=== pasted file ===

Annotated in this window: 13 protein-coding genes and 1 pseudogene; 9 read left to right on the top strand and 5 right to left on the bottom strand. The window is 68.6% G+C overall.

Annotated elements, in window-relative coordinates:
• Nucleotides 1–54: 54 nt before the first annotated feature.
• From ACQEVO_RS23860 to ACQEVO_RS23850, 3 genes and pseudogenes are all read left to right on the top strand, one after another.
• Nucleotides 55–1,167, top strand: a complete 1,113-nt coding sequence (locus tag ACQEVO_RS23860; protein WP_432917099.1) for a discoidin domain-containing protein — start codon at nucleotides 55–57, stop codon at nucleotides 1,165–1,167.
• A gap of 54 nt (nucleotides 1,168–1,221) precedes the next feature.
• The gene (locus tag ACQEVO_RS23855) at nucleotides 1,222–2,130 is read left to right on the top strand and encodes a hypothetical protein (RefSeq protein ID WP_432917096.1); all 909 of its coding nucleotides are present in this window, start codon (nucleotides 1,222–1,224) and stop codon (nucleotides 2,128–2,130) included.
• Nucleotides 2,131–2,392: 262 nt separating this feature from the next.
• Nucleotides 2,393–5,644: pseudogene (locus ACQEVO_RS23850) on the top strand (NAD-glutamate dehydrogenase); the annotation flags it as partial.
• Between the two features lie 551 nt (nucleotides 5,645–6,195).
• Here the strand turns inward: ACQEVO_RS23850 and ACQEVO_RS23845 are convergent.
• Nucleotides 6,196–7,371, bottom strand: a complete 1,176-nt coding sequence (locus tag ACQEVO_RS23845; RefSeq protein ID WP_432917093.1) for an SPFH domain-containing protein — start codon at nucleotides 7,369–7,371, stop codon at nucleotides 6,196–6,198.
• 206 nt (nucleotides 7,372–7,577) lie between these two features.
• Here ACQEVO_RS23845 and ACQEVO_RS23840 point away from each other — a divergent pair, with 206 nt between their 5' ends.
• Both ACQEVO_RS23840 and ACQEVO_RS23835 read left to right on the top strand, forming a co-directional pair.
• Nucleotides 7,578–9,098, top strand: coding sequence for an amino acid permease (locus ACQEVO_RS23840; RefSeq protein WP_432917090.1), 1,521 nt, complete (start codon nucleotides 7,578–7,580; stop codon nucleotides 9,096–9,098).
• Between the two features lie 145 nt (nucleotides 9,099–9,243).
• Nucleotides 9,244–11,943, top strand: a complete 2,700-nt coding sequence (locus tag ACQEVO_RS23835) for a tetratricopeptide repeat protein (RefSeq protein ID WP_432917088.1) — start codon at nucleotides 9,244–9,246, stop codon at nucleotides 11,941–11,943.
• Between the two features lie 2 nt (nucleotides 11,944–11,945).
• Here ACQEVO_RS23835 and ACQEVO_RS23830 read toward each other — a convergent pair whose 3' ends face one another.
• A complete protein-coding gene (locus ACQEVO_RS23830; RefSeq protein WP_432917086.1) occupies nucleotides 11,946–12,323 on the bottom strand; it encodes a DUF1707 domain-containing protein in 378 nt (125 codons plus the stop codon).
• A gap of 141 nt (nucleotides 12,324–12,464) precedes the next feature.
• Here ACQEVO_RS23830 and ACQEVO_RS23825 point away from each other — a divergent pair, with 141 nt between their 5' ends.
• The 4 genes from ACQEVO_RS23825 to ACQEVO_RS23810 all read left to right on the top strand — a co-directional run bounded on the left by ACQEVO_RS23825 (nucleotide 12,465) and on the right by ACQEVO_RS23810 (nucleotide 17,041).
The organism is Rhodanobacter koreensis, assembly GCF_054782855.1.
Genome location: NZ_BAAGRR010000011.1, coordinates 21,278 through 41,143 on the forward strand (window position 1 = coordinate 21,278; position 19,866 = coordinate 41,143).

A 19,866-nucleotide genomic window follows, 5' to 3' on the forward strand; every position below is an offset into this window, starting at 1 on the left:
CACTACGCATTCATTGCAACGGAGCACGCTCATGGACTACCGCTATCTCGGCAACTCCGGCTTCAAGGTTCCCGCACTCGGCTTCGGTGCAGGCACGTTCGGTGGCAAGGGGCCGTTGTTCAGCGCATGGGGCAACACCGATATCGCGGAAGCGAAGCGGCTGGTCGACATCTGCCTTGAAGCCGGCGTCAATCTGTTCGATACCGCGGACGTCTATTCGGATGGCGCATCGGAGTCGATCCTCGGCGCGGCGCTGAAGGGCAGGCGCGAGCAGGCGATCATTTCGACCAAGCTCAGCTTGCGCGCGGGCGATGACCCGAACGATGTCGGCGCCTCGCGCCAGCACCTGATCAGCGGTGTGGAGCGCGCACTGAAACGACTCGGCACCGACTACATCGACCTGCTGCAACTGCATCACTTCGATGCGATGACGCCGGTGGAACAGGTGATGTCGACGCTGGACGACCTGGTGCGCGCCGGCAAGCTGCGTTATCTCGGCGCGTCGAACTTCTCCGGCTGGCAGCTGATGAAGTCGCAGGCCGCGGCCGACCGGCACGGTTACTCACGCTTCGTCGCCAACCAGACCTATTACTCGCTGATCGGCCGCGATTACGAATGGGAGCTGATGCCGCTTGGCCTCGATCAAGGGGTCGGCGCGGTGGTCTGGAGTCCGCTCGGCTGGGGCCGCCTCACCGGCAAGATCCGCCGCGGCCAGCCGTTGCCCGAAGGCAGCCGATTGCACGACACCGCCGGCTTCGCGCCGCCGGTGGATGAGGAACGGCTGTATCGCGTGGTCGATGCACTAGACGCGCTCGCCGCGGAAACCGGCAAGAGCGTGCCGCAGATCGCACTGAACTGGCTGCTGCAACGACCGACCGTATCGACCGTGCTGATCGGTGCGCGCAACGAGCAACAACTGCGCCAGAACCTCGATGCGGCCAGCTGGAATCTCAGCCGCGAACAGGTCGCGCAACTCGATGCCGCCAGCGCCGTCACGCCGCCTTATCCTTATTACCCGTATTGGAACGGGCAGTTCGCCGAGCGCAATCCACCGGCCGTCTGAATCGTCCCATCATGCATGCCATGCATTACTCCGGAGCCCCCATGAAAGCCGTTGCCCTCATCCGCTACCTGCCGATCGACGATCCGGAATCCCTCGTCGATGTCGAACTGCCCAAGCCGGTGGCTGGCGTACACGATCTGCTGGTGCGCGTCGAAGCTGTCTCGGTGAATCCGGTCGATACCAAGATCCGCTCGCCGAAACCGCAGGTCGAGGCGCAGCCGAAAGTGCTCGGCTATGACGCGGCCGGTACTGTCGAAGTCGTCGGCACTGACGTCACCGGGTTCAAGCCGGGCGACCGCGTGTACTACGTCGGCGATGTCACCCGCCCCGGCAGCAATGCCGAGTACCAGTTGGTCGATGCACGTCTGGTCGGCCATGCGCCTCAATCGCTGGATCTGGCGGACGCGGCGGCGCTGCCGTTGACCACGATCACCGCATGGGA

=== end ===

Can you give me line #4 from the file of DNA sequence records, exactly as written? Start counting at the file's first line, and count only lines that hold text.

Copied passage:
• From ACQEVO_RS23860 to ACQEVO_RS23850, 3 genes and pseudogenes are all read left to right on the top strand, one after another.